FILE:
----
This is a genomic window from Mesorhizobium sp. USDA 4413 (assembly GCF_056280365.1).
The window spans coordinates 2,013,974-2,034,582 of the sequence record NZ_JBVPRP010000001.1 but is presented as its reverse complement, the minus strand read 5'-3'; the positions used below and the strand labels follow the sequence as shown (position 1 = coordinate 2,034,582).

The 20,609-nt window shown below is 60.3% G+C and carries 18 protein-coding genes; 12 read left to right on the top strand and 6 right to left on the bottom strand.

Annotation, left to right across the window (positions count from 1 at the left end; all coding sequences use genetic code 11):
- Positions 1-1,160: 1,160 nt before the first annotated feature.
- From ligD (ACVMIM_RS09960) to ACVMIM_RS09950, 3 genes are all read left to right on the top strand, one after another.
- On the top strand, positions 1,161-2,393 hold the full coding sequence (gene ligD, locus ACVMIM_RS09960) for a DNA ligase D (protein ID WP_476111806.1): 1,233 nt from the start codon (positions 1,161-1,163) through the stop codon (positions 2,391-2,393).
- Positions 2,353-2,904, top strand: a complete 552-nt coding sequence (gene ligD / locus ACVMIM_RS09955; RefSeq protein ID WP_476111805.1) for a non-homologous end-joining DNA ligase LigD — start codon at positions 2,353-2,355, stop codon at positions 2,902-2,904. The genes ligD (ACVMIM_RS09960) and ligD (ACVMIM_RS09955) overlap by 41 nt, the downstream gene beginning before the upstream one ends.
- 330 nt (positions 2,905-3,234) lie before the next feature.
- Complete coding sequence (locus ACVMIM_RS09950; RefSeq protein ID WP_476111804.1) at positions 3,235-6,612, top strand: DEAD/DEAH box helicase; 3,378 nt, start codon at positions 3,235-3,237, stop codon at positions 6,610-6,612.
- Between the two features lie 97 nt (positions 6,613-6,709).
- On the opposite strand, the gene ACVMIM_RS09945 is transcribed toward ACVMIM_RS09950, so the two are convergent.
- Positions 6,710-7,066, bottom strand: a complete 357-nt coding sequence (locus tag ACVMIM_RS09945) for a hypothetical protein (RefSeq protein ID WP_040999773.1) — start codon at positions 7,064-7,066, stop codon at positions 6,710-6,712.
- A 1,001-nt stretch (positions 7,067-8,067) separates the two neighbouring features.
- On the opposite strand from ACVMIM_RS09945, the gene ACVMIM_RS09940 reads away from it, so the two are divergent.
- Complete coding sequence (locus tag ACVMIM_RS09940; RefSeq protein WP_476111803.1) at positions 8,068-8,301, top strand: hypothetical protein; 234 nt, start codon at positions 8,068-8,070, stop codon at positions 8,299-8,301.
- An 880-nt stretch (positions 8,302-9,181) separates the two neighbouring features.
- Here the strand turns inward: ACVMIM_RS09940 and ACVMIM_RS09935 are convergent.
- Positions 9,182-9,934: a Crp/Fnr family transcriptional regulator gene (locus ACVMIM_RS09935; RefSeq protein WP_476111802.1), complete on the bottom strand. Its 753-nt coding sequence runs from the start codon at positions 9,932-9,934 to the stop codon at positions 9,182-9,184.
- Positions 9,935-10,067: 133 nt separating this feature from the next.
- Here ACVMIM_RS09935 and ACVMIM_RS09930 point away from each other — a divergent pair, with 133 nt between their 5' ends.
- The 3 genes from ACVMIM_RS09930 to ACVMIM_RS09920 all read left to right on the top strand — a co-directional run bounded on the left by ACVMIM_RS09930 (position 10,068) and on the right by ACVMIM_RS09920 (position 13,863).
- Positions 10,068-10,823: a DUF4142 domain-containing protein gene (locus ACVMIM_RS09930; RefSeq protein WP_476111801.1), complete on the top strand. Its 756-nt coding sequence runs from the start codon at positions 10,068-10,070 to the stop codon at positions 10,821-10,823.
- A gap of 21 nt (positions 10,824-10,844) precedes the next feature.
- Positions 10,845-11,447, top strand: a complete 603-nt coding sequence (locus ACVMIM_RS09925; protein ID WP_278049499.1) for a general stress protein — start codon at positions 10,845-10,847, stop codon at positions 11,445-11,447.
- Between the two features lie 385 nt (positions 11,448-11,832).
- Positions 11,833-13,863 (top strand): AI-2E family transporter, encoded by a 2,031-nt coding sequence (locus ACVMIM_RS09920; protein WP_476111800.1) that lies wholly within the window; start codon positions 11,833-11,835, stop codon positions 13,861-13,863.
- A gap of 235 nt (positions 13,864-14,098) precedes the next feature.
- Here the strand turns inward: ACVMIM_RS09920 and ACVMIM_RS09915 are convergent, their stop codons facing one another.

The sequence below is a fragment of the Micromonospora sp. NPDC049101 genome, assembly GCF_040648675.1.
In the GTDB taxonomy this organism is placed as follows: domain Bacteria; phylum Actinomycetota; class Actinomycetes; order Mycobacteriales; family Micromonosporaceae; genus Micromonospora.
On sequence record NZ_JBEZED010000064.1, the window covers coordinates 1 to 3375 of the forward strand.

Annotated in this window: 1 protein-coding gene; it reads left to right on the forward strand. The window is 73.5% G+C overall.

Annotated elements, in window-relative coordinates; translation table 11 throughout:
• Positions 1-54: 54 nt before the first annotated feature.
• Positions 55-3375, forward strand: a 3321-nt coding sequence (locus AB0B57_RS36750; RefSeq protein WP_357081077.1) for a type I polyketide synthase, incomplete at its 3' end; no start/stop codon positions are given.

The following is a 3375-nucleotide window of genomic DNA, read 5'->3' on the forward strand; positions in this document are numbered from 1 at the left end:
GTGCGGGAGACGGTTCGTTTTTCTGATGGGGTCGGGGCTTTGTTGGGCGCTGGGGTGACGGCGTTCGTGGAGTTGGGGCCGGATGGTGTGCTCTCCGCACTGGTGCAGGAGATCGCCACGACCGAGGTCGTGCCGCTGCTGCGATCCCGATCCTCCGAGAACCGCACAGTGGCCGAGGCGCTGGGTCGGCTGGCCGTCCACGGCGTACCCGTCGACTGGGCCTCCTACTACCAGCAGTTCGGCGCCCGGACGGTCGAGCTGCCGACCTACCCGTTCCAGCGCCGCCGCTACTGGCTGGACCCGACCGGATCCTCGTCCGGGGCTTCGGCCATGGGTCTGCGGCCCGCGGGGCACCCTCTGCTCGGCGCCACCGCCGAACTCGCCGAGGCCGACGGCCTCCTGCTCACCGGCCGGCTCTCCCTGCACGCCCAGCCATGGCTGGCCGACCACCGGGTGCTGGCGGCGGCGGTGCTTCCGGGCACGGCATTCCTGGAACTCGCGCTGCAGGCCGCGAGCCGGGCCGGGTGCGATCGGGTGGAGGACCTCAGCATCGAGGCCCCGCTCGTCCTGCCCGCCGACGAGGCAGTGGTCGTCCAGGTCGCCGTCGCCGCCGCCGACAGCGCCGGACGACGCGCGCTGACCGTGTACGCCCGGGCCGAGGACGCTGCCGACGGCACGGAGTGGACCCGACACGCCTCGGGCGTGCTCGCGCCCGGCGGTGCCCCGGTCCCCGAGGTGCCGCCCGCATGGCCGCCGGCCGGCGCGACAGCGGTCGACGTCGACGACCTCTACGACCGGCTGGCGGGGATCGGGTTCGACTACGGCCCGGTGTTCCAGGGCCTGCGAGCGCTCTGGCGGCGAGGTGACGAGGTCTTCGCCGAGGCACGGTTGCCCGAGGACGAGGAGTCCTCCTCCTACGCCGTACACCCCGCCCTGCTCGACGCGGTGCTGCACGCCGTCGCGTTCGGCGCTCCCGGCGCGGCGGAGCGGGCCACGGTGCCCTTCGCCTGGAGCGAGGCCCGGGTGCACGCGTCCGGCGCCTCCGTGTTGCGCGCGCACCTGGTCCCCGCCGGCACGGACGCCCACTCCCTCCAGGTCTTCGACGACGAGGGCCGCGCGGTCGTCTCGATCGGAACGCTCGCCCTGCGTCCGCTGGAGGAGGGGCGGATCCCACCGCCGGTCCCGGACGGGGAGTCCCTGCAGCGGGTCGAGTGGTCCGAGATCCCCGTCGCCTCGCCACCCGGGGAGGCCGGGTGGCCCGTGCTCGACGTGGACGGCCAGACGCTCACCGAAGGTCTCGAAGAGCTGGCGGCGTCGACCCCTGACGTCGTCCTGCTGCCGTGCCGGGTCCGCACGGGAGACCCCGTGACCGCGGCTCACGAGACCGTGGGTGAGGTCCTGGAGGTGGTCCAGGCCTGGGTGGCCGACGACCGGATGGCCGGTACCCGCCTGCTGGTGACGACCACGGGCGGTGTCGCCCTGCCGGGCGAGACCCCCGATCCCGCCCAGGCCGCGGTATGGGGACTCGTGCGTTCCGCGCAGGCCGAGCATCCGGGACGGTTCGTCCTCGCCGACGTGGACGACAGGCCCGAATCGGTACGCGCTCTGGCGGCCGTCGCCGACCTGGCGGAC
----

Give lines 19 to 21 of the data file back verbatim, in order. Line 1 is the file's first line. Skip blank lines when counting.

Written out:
- Positions 9,182-9,934: a Crp/Fnr family transcriptional regulator gene (locus ACVMIM_RS09935; RefSeq protein WP_476111802.1), complete on the bottom strand. Its 753-nt coding sequence runs from the start codon at positions 9,932-9,934 to the stop codon at positions 9,182-9,184.
- Positions 9,935-10,067: 133 nt separating this feature from the next.
- Here ACVMIM_RS09935 and ACVMIM_RS09930 point away from each other — a divergent pair, with 133 nt between their 5' ends.